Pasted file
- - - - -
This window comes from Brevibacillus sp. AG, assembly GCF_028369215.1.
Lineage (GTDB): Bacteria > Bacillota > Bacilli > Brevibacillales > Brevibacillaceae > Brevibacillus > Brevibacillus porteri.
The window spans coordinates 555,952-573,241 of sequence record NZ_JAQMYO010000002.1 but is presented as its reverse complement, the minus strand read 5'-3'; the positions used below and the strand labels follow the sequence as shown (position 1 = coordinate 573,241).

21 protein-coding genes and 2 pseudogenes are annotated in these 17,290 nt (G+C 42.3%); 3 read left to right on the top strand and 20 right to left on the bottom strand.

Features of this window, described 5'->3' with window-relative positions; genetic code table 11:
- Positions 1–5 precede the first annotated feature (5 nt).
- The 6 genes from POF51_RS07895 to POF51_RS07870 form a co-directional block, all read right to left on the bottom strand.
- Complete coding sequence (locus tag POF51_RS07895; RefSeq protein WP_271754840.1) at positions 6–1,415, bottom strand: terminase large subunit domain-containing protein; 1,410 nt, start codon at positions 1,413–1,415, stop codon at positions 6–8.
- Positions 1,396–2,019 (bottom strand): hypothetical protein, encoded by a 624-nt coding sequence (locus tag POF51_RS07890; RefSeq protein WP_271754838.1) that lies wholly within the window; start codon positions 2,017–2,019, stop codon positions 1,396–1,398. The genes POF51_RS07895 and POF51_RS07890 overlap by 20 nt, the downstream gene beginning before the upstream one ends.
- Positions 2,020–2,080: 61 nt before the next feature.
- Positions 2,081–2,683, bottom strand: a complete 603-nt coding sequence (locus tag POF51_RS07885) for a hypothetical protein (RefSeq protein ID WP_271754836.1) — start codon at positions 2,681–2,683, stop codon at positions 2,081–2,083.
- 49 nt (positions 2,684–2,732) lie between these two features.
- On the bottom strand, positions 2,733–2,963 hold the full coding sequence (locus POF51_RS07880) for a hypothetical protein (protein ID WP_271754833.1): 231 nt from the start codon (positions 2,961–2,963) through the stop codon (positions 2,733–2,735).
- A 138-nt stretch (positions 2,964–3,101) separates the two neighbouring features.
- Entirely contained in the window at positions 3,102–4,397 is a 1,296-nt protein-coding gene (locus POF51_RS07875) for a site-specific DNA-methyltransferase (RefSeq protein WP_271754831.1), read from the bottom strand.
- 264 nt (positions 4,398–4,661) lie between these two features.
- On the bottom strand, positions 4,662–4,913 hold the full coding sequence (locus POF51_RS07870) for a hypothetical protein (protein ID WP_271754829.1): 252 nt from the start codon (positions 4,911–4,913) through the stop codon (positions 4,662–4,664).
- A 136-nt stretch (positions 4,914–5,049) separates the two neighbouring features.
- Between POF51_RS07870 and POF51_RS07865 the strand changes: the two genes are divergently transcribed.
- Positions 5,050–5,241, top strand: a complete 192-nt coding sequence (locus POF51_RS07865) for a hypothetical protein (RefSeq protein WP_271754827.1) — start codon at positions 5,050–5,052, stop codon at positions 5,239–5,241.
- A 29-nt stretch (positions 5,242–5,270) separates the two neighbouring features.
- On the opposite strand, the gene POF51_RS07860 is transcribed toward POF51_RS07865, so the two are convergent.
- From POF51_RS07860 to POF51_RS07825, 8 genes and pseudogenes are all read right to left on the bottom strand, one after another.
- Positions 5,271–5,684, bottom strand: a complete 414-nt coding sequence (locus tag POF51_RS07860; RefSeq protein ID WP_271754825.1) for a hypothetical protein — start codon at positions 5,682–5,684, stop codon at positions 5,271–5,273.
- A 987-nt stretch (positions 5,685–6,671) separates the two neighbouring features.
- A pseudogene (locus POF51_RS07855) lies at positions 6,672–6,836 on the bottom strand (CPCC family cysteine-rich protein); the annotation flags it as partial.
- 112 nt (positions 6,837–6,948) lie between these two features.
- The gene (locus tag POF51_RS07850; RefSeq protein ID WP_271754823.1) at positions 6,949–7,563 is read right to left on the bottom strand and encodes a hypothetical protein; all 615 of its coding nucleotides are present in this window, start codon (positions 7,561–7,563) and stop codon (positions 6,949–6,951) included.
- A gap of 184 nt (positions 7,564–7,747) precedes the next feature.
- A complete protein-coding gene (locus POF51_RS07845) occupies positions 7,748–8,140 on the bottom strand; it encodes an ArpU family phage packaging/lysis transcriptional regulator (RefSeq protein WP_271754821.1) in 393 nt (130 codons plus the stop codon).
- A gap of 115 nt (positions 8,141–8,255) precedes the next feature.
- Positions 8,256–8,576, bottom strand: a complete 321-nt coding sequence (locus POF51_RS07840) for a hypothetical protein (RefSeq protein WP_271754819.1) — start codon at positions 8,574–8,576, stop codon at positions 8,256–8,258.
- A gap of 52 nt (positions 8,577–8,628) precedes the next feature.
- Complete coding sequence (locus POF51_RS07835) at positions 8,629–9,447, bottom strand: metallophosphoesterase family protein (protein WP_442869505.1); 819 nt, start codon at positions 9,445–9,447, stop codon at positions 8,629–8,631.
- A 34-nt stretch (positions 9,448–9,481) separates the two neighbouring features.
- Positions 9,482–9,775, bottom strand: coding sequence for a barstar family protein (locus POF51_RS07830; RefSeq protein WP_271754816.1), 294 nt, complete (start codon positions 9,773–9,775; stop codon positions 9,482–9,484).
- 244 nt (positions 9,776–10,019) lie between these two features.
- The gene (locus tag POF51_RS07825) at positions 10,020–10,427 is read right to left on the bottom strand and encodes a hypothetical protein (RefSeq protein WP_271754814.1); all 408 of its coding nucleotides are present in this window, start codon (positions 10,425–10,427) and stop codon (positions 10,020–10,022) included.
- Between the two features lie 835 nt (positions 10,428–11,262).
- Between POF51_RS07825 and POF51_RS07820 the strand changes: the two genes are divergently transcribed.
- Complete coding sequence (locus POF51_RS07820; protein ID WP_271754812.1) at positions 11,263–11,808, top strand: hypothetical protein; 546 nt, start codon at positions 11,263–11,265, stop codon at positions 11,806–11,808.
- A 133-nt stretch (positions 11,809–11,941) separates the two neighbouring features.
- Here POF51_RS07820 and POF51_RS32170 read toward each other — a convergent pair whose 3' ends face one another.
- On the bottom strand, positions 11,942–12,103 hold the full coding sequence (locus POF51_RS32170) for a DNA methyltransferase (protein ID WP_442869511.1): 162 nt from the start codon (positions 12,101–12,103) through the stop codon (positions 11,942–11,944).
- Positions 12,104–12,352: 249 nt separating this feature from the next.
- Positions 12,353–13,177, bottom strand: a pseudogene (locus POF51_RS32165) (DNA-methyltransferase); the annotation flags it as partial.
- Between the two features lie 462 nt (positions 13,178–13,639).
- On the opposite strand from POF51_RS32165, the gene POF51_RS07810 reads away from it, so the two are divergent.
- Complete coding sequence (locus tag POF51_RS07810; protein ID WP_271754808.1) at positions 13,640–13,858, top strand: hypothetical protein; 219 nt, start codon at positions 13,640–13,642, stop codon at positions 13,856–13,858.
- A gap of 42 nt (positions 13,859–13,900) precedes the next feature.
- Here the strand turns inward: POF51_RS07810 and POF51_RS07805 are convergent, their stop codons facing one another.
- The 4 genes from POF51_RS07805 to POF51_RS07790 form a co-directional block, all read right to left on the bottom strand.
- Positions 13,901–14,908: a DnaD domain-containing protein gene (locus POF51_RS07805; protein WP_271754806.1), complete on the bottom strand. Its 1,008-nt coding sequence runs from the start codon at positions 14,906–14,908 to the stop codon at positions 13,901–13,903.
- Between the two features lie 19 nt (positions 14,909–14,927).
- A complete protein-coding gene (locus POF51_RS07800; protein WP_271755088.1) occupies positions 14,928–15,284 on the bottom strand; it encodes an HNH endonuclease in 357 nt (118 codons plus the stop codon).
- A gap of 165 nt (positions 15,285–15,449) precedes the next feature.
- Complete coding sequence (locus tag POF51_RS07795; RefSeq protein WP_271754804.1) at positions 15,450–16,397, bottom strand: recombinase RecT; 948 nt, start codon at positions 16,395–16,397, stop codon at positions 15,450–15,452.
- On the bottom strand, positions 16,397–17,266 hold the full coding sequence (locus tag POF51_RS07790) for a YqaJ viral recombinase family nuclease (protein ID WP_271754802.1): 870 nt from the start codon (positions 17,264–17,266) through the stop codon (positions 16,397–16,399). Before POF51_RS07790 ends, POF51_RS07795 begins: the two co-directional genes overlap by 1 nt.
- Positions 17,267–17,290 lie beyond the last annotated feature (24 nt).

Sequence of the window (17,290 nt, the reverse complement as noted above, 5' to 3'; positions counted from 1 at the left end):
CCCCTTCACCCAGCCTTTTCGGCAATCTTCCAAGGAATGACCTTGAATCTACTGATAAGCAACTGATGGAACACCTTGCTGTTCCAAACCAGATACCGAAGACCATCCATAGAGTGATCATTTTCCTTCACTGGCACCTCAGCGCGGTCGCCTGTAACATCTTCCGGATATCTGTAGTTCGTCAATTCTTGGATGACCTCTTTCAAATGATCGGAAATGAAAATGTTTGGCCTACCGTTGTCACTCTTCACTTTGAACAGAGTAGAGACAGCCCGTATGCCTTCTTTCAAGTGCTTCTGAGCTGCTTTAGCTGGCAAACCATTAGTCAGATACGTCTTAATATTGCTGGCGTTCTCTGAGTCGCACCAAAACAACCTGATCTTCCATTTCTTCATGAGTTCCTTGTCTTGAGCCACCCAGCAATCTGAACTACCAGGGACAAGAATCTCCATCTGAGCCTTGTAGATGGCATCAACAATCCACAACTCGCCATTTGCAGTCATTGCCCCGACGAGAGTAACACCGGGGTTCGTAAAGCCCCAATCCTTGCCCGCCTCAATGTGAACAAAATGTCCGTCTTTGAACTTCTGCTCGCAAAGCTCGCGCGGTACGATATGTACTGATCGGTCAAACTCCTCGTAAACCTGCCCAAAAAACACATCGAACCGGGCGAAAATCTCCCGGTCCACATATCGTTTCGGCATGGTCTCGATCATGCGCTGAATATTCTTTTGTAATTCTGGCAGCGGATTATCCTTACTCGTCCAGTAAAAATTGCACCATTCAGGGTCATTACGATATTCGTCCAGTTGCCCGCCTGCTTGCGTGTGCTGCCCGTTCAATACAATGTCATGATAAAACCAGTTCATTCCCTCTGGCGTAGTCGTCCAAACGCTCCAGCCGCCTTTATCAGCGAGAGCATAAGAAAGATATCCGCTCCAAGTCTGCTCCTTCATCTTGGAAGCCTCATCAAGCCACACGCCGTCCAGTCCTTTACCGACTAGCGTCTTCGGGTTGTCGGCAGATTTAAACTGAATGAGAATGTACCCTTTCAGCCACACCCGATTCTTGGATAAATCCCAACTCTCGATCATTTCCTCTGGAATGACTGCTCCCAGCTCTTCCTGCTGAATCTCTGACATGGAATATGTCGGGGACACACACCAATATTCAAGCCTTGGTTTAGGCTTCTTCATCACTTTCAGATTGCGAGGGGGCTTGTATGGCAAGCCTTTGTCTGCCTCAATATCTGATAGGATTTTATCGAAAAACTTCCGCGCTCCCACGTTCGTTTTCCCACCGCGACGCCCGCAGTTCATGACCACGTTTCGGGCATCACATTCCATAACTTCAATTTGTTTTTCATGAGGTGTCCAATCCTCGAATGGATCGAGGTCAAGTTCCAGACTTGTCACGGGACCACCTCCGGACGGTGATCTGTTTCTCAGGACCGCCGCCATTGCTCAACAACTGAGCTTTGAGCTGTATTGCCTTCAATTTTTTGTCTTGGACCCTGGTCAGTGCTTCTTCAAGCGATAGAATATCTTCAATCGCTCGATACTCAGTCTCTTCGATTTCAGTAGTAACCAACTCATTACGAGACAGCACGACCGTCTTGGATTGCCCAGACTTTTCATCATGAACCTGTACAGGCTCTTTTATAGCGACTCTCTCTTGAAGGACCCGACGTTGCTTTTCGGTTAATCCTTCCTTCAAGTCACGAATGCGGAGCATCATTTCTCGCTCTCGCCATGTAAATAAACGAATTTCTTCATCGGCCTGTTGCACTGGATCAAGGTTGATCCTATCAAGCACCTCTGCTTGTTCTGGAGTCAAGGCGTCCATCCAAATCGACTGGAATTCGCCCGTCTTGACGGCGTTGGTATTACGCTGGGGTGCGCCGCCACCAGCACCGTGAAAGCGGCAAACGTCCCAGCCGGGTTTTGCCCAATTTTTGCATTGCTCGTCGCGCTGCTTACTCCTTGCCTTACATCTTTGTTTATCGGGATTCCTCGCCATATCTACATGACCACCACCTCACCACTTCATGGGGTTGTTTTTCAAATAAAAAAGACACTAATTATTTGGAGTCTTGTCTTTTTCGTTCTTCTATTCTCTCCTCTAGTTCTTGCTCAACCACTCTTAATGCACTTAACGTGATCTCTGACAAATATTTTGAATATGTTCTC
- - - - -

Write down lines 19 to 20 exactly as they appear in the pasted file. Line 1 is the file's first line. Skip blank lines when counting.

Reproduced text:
- Between POF51_RS07870 and POF51_RS07865 the strand changes: the two genes are divergently transcribed.
- Positions 5,050–5,241, top strand: a complete 192-nt coding sequence (locus POF51_RS07865) for a hypothetical protein (RefSeq protein WP_271754827.1) — start codon at positions 5,050–5,052, stop codon at positions 5,239–5,241.